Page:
What is Exploration? - A look back at E3 2015 - Gametrailers Just Played "No Man's Sky"



  • I was watching YouTube videos, and the below clip from last year's E3 coverage autoplayed for me.

    I really enjoyed re-hearing Brandon Jones' ask questions about No Man's Sky, and in retrospect he absolutely was right about everything.

    In a weird way, it actually nails what exactly Sean did wrong, and where he sort of fooled journalists at the time. "Its a mystery!" - That being said, we now know that Sean Murray completely lied about a huge number of things. That's not something that you can blame Ben or Ian for. At the time, Ben especially, was extremely optimistic about Hello Games and the features that Sean was promising. No one at the time would've thought it was just Peter Molyneux-speak.

    But, Ian and Ben said something multiple times, the game is about exploration. My initial thought when looking at this post-NMS is;

    What is exploration?* Is it just looking at stuff? Because Google Earth is the greatest exploration game of all time then. I'm interested to hear what aspects or mechanics in video games make exploration satisfying to each of you. :)



  • Also see another conversation from E3 2015 by Funhaus. Around 10-14 minutes Spoole and Lawrence get into a really good topic.



  • I'm so glad I wasn't excited for this game.
    I'm so glad I didn't buy this game.



  • Brandon Jones didn't make a statement to be right, all he did was ask questions with no answers



  • Exploration can mean many things, but I can probably split it into two broad categories:

    1. Exploration as a means of finding items, abilities, etc.

    2. Exploration for it's own sake.

    The first type is by far the most common in video games. Gamers often want that carrot-on-the-stick to push them forward, and by hiding a bunch of random objects in an environment, they are encouraged to "explore". Even in games that do this forward by having more complicated rewards (example - hidden cave dungeons in Skyrim to encourage you to explore the world), it is less about the actual act of exploration, and more of exploration as a means to find something.

    The second type is much more rare, which is partially why even after the "you can't do anything in NMS" backlash I still bought the game. Here, you explore just because you can. While the first one is going on a hike to reach the summit of a mountain, this one is just going on a leisurely stroll through the woods with no purpose. The goal of this type of exploration is usually to just enjoy the moment-to-moment joys of wandering in an unknown place



  • Exploration only works as a sell when the environments you're exploring are lovingly crafted or there's worthwhile secrets tucked away to find in the environment you're exploring. When neither of those are present, an exploration game is really just an open world, check things off a list, tower game. That's basically what NMS was, just think of beacons as your towers and the check list is never ending.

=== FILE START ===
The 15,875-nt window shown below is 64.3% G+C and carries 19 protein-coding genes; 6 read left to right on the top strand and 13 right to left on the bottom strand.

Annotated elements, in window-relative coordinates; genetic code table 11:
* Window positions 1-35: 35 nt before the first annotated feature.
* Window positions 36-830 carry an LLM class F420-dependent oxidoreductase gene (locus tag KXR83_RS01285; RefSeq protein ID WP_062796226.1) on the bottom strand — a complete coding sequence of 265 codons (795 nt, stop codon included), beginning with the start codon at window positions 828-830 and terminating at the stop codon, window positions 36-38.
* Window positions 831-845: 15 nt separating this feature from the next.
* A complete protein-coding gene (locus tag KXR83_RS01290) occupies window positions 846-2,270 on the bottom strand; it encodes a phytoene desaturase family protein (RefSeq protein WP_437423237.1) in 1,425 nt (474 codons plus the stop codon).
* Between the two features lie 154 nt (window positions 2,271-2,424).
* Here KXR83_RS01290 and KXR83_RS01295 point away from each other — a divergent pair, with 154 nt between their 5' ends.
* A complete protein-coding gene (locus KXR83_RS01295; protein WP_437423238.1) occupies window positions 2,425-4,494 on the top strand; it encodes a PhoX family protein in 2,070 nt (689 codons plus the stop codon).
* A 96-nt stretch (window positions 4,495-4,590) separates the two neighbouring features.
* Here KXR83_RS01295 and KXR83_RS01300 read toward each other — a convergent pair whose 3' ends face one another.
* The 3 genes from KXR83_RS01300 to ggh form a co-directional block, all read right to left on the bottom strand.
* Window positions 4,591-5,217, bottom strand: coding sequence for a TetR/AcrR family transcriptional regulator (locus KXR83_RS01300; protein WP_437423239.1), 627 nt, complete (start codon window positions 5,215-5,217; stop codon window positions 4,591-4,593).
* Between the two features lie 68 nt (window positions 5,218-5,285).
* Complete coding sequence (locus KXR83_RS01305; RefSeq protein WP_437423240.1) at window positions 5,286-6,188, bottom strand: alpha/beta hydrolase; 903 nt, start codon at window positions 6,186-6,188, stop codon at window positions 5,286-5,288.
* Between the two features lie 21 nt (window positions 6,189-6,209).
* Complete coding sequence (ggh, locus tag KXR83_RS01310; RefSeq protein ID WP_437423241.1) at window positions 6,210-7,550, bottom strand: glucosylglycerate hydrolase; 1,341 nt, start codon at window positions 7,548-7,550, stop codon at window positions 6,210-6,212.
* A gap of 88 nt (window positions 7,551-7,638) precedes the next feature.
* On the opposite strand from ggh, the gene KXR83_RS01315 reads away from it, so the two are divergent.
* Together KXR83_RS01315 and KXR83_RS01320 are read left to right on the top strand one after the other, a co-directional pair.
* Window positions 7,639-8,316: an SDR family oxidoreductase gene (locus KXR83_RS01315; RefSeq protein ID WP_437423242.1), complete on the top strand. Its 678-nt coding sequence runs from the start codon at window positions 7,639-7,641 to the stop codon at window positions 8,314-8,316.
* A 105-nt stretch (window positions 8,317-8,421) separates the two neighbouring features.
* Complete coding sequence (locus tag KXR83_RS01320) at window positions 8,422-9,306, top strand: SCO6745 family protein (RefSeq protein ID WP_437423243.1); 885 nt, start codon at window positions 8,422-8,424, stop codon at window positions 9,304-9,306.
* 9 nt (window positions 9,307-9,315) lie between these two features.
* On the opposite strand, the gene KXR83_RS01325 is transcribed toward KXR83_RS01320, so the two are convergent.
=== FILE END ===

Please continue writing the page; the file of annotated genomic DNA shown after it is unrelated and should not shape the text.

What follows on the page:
• The problem with NMS is that there isn't so much to explore. The diversity of planets, animals, plants etc. was really lacking.
    A good exploration game in my opinion was Xenoblade chronicles. Exploring in that game was such a joy, because they constantly presented new things to discover and new ways to use those things. Elder scrolls and Fallout franchises also do exploration well, as they present these giant worlds that you can explore, and even if you get lost, you have story to guide you. Also Dark souls, while not especially exploration focused, it has extremely high risk, but if you do explore, it feels sooooo rewarding.
    NMS was probably the first game that was too big for me. Too much space, not enough to see or explore.



  • Brandon was spot on that time, and I think that Ben and Ian fell too easily for an empty promise. NMS never seemed appealing to me, since I know that I wouldn't enjoy the type of game that was promised, but when I heard the concept I couldn't help but be skeptical, since it would be a true technical miracle to pull of what they were selling, and that raises all kinds of flags for me.

    Reminds me of a kickstarter, that I'm very glad it failed, they were promising a game were you could essentially customize the powers of your character, so you could have play the game with whatever character and in whatever way you'd like, which is clearly impossible, and people where savvy enough not to fund that trainwreck. I don't know if it was Sony's endorsement of NMS or just the way it was presented, but people fell to easily for what was promised.



  • @Nillend Completely agree with Fallout, to me just going around those game worlds, to see what I stumble upon is really entertaining, and a clear demonstration of how exploration done right can be a joy



  • @bard91 They definitely did! But so did a lot of people that E3. The Funhaus video is literally Spoole getting made fun of for the first 20 minutes, and he accurately predicted everything. (He ended up doing a 24 hour playthrough of No Man's Sky as well).

    It's just super interesting to look back and realize what he lied about. I think we have a lot to learn from a journalism point of view, and even from a game design point of view. The features that people desperately wanted, and how to achieve that specific feel.


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